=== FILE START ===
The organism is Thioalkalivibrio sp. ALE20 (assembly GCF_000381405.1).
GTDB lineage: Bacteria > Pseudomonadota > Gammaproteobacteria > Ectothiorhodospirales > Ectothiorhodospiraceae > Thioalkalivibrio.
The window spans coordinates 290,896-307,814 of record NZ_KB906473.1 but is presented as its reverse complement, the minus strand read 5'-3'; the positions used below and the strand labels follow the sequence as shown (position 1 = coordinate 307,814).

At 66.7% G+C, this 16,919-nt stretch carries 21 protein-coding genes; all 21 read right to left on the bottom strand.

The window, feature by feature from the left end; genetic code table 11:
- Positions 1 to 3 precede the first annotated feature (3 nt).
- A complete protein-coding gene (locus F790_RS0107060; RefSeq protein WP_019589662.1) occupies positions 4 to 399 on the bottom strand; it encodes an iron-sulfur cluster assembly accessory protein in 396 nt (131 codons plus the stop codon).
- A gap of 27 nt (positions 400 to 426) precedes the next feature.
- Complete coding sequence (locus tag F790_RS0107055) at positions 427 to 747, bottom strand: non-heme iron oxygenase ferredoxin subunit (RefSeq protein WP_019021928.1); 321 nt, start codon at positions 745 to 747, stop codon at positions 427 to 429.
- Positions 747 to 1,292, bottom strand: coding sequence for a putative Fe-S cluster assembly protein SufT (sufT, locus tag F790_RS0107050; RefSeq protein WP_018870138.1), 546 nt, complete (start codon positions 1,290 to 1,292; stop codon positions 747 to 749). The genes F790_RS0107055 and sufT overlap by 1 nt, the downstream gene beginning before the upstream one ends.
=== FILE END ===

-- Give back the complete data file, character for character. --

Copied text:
The organism is Thioalkalivibrio sp. ALE20 (assembly GCF_000381405.1).
GTDB lineage: Bacteria > Pseudomonadota > Gammaproteobacteria > Ectothiorhodospirales > Ectothiorhodospiraceae > Thioalkalivibrio.
The window spans coordinates 290,896-307,814 of record NZ_KB906473.1 but is presented as its reverse complement, the minus strand read 5'-3'; the positions used below and the strand labels follow the sequence as shown (position 1 = coordinate 307,814).

At 66.7% G+C, this 16,919-nt stretch carries 21 protein-coding genes; all 21 read right to left on the bottom strand.

The window, feature by feature from the left end; genetic code table 11:
- Positions 1 to 3 precede the first annotated feature (3 nt).
- A complete protein-coding gene (locus F790_RS0107060; RefSeq protein WP_019589662.1) occupies positions 4 to 399 on the bottom strand; it encodes an iron-sulfur cluster assembly accessory protein in 396 nt (131 codons plus the stop codon).
- A gap of 27 nt (positions 400 to 426) precedes the next feature.
- Complete coding sequence (locus tag F790_RS0107055) at positions 427 to 747, bottom strand: non-heme iron oxygenase ferredoxin subunit (RefSeq protein WP_019021928.1); 321 nt, start codon at positions 745 to 747, stop codon at positions 427 to 429.
- Positions 747 to 1,292, bottom strand: coding sequence for a putative Fe-S cluster assembly protein SufT (sufT, locus tag F790_RS0107050; RefSeq protein WP_018870138.1), 546 nt, complete (start codon positions 1,290 to 1,292; stop codon positions 747 to 749). The genes F790_RS0107055 and sufT overlap by 1 nt, the downstream gene beginning before the upstream one ends.